At the peak of its economic power and political stability, towards the end of the 13th century, the Comune of Orvieto decided to move its civic buildings to the restored Palazzo Comunale, and to build both the Palazzo del Popolo and the Duomo.
The cityï¿½s new layout came into being through the restoration of existing buildings, with at its centre the Palazzo dei Sette and the tower known as Torre del Papa, 47 metres high and almost perfectly aligned with the four points of the compass.
The sheer height of this tower in fact gave commanding views over the entire lands administered by the city of Orvieto, which extended westwards as far as the sea, eastwards to the Apennines and northwards to Mounts Cetona and Amiata.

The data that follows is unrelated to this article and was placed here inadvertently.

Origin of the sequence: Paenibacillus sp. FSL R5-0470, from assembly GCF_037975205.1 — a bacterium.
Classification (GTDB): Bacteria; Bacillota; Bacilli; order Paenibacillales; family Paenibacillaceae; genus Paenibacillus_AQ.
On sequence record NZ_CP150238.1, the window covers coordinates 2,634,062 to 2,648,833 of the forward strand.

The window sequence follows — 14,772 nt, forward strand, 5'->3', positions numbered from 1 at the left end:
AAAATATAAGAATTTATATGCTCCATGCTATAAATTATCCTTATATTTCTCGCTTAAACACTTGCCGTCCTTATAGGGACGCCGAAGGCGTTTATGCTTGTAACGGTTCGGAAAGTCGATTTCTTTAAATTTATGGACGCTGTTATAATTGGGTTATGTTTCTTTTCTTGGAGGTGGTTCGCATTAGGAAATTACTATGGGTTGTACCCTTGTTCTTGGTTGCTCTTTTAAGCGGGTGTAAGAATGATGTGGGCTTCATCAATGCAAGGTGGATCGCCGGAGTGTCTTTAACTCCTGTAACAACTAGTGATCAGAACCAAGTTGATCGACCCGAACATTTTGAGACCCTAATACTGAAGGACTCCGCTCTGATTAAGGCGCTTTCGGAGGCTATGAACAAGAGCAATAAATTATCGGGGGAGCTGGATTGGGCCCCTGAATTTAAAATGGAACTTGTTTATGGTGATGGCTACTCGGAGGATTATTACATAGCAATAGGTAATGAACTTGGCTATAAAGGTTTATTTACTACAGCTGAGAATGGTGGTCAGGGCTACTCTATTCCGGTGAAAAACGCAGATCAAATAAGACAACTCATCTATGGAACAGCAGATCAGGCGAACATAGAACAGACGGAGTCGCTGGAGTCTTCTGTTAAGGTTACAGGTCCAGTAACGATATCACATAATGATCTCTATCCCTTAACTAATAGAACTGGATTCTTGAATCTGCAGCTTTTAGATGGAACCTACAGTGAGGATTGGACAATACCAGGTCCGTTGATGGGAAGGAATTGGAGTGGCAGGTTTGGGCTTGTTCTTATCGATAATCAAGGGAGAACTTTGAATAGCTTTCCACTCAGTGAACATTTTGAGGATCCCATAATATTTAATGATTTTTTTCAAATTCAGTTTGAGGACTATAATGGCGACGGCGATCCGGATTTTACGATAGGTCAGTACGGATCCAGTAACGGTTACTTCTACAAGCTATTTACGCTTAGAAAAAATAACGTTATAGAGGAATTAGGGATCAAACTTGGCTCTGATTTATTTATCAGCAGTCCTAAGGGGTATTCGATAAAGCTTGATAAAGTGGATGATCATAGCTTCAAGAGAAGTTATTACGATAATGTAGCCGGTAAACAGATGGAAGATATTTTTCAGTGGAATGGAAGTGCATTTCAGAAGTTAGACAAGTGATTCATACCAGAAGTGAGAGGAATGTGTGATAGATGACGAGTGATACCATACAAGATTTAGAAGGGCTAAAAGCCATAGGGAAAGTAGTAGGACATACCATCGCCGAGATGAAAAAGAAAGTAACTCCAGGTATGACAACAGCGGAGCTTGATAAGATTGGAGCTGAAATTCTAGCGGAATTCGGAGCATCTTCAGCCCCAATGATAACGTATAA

In the 16th century the Torre was renamed "del Moro", almost certainly after Raffaele di Sante, known as ï¿½il Moroï¿½, who gave his name to Palazzo Gualtiero beneath and to the entire quarter.
In 1865 a water tank, part of the cityï¿½s new aqueduct, was placed 18 metres up the tower. After the restoration works carried out on the tower in 1866 the mechanical clock and the two city bells were positioned.
The smaller of the two bells came from Torre di Sant'Andrea and the larger one from Palazzo del Popolo, where it had hung since 1313. Poncello Orsini, Capitano del Popolo at the time of its welding, had given orders that the bell should display in relief all the cityï¿½s 25 crafts and the seal of the city of Orvieto.
Torre del Moro
Corso Cavour, 87 - 05018 ORVIETO